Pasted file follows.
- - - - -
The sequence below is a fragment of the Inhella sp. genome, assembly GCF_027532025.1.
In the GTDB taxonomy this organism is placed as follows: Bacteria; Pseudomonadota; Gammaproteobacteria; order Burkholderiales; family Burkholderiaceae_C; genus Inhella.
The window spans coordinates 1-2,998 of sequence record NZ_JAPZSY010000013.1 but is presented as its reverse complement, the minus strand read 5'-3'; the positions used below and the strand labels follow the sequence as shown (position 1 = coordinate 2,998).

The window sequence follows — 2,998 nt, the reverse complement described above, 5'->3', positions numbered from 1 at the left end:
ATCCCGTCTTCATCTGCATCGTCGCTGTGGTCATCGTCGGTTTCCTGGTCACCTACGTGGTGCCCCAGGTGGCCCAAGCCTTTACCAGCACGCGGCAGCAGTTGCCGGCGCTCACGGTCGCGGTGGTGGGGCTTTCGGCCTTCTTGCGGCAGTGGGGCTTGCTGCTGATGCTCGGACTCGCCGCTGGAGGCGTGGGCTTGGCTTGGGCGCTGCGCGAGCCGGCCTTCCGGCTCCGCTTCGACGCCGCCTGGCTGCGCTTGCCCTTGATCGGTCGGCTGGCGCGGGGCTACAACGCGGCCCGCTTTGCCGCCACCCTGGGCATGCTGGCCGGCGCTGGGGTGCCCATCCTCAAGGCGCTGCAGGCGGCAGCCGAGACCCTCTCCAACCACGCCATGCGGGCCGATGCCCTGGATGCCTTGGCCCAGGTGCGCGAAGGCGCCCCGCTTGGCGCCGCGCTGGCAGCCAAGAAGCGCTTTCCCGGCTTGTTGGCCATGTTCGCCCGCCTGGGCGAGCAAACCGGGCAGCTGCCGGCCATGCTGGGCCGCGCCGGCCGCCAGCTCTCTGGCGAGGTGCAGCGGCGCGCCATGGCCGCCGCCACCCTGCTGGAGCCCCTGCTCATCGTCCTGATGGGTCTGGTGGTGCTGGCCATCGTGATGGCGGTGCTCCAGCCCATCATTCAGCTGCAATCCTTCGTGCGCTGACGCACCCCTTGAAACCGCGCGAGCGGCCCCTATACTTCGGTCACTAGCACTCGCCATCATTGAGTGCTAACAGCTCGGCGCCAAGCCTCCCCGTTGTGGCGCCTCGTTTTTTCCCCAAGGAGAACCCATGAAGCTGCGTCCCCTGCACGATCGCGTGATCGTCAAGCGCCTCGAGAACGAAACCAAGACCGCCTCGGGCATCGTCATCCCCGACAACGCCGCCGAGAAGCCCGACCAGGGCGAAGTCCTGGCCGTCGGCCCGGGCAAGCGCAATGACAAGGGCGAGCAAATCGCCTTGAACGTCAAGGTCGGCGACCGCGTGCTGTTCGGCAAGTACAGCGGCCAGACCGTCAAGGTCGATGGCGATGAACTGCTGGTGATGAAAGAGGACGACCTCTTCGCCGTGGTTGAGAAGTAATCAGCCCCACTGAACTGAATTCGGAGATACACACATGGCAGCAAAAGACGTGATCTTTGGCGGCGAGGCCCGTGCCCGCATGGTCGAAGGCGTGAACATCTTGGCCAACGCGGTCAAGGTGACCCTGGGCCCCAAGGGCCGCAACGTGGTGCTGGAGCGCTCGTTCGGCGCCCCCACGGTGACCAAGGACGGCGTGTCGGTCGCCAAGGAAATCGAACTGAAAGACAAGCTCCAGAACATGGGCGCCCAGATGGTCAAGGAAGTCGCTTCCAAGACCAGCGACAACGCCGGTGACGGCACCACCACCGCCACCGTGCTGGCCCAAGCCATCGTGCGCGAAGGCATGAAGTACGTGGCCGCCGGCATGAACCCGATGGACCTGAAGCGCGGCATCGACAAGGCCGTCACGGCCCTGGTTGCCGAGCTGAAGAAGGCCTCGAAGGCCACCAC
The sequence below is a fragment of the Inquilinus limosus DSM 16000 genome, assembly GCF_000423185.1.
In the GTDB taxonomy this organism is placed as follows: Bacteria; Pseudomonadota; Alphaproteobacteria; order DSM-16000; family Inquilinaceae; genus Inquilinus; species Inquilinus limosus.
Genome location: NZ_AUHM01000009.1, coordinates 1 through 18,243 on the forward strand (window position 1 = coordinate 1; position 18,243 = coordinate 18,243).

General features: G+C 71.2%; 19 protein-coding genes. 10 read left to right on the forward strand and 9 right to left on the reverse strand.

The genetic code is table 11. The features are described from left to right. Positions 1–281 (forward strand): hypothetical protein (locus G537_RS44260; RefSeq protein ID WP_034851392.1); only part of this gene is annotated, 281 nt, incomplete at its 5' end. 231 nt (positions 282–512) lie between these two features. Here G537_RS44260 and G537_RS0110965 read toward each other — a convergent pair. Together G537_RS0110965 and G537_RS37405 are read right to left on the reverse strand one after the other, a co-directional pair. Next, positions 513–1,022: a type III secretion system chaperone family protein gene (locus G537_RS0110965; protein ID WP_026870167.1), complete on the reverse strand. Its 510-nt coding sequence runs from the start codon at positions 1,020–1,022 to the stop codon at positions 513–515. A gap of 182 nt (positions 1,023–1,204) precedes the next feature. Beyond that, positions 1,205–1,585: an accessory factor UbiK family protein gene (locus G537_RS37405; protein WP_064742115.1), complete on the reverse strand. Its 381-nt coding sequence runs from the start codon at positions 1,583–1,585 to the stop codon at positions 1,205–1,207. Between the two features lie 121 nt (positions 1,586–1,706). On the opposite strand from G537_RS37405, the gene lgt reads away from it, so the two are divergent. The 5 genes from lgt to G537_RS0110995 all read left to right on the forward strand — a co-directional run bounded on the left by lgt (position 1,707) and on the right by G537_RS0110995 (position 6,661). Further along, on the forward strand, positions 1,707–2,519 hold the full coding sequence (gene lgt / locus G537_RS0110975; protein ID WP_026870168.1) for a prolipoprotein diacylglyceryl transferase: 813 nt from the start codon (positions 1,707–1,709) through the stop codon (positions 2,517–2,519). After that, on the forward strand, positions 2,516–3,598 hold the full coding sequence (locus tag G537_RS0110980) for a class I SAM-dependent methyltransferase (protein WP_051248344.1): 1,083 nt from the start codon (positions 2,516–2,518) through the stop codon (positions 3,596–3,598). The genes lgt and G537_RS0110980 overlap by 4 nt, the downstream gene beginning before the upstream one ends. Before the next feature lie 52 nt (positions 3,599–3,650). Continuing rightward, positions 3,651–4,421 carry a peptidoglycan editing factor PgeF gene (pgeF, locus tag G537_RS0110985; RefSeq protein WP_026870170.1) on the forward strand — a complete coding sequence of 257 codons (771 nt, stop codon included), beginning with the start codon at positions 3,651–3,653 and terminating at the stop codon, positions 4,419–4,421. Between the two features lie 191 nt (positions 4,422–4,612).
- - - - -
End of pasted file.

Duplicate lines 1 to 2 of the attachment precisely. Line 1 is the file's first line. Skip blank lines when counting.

The sequence below is a fragment of the Inhella sp. genome, assembly GCF_027532025.1.
In the GTDB taxonomy this organism is placed as follows: Bacteria; Pseudomonadota; Gammaproteobacteria; order Burkholderiales; family Burkholderiaceae_C; genus Inhella.